Bullying victims are more likely to be depressed and have suicidal thoughts, and they are also more likely to drop out of school. Even as adults, they tend to have lower self-esteem and a higher incidence of depression (Kim, 2004). Health consequences of bullying include sleep problems, anxiety, abdominal pain, and headaches (Olweus Bullying Prevention Group, 2004). Not surprisingly, nearly 60% of those classified as "chronic bullies" have been convicted of at least one crime by age 24 (Kim, 2004). Harassment and bullying have been linked to about 75% of school shootings (Crawford, 2002). Though there are no easy solutions, establishing a school-wide bullying prevention program that raises awareness, provides rules against and consequences for bullying, improves school climate, provides supervision and enforcement in bullying "hotspots," and provides anti-bullying training for both school personnel and students can reduce bullying by as much as 50% (Crawford, 2002; Olweus Bullying Prevention Group, 2004).
Motivation, "the process of instigating and sustaining goal-directed behavior (Schunk, 2012, p. 397, is certainly enhanced by the creation of a positive classroom environment. However, there are many other factors that are important in promoting student motivation. Various perspectives for describing and explaining classroom motivation are provided below:
The Behavioral Perspective on Motivation: Behaviorists typically explain motivation on the basis of operant conditioning. In other words, students are motivated to obtain extrinsic rewards or reinforcement. Though extrinsic reinforcement such as praise and grades are unavoidable in school and can be important motivators for some students, educators need to be aware that excessive use of extrinsic rewards may result in only temporary behavioral change and may actually decrease intrinsic motivation, particularly "when students must compete for a limited supply of rewards" (Snowman, McCown, and Biehler (2012, p. 369). Therefore, teachers should use extrinsic rewards cautiously and in moderation.
Cognitive Views of Motivation: Unlike the behavioral perspective, cognitive views of motivation, including those of social-cognitive theorists, emphasize intrinsic motives (Rothstein, 1990) such as self-efficacy, attribution, and achievement motivation. Self-efficacy refers to self-perceptions or judgments of one's abilities to be successful. It can be increased by "both vicarious and direct reinforcement" (Snowman, McCown, and Biehler (2012, p. 369). Attribution, or locus of control, refers to beliefs regarding the causes of success or failure (Schunk, 2012). Those with an internal locus of control attribute success or failure to factors within their control such as effort. Those with an external locus of control attribute success or failure to external factors such as luck (Rothstein, 1999). Programs designed to move students toward more internal attributions typically emphasize providing praise based on students' efforts as well as teaching effective learning strategies (Lefrancois, 1999). Achievement motivation refers to one's need to achieve or succeed. Though we often assume that all students have a strong need to achieve, this is not always true. Research indicates that achievement motivation can be increased by inviting students "to take risks, make predictions, modify predictions, establish realistic goals, and assume personal responsibility for the results of their behaviors" (Lefrancois, 1999, p. 437).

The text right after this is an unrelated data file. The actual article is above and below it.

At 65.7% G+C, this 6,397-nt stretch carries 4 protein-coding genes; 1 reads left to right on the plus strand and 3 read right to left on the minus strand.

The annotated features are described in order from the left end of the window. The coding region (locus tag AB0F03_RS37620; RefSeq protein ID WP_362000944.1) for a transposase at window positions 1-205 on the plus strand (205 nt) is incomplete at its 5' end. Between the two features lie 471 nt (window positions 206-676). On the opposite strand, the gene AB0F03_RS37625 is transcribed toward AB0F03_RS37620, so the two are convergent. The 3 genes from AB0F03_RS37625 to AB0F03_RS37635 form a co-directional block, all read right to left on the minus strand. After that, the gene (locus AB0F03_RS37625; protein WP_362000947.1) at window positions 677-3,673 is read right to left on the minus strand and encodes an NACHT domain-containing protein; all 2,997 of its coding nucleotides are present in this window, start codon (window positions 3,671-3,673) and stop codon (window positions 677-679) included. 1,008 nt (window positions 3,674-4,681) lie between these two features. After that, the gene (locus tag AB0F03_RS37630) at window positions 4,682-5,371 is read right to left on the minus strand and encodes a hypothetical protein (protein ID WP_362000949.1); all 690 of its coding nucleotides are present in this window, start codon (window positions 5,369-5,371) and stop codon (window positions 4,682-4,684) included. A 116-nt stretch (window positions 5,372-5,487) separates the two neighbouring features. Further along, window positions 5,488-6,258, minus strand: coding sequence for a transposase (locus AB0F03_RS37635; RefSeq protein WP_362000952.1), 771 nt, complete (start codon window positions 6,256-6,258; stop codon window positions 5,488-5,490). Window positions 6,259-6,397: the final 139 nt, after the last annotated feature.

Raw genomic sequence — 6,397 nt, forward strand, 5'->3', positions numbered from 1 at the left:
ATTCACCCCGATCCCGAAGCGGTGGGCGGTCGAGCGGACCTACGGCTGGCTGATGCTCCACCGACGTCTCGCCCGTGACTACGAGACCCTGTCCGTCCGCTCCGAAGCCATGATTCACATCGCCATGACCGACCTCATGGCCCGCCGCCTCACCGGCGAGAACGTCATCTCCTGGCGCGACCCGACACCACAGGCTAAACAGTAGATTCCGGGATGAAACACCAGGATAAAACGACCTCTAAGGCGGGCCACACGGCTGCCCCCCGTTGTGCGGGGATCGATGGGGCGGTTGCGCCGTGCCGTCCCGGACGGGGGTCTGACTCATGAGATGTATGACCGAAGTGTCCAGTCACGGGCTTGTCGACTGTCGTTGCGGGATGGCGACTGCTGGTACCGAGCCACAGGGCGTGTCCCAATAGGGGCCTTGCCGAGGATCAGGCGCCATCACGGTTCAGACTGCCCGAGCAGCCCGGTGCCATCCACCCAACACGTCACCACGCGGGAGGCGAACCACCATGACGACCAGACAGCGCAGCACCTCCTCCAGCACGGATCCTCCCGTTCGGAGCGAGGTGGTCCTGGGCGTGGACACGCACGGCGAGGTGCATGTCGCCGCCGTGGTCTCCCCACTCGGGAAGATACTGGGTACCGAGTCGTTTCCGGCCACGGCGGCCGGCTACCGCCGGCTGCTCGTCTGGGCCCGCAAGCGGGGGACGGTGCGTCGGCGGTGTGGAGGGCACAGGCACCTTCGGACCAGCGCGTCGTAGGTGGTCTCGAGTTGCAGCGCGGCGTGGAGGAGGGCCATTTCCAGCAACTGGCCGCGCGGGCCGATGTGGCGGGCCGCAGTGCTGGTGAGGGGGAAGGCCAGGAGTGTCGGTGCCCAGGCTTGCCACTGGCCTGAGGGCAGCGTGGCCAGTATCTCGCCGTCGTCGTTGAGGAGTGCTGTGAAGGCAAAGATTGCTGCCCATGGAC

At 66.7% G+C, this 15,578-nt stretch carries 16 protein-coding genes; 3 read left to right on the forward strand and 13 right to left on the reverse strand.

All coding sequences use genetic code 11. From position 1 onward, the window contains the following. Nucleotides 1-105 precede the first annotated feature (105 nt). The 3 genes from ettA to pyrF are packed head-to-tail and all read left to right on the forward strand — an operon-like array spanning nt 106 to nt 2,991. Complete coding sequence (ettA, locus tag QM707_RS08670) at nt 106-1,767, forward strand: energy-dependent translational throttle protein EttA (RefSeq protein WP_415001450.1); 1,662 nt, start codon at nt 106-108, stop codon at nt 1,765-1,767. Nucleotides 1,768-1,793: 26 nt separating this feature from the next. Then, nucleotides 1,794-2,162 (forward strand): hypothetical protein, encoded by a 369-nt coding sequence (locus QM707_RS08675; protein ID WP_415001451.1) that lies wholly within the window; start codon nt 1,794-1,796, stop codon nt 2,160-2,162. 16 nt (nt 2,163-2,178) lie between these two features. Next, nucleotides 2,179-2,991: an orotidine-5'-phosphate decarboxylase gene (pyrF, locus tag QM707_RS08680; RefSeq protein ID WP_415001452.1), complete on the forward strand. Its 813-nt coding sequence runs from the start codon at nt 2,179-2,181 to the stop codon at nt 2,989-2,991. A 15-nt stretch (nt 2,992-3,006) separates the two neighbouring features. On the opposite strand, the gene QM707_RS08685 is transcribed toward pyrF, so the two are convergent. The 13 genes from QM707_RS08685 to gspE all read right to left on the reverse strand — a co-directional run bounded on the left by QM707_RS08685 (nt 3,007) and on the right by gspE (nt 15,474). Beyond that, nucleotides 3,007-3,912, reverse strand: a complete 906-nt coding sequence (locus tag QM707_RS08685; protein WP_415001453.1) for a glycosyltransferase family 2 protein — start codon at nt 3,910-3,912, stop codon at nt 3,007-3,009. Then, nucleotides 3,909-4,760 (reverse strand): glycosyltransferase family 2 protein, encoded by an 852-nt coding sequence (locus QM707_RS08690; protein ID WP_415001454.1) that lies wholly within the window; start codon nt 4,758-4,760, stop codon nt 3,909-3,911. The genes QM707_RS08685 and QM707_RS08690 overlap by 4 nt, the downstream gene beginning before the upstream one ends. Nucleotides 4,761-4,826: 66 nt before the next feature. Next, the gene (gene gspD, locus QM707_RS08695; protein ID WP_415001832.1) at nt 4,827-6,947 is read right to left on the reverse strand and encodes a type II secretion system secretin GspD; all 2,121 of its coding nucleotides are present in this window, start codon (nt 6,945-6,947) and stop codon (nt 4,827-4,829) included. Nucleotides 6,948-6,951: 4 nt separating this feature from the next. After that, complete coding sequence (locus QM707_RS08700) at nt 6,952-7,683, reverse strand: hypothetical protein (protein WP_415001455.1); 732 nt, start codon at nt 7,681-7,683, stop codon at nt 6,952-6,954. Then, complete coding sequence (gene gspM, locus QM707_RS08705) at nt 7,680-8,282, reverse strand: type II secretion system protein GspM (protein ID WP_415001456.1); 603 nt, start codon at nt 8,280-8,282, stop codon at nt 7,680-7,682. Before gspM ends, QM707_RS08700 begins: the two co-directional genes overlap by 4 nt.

Humanistic Perspectives on Motivation: The humanistic approach to motivation emphasizes "both cognitive and affective processes" . . . and "addresses people's capabilities and potentialities as they make choices and seek control over their lives" (Schunk, 2012, p. 351).The most prominent humanistic theory of motivation is that proposed by Abraham Maslow (1970). This theory holds that individuals must meet lower-level deficiency needs (physiological, safety, belongingness, and esteem) before being motivated to meet higher-level needs such as knowledge, aesthetics, and self-actualization. Based on this theory, it is important for teachers to help students meet their deficiency needs by providing a safe, welcoming classroom environment that contributes to a sense of belongingness and enhances students' self-esteem.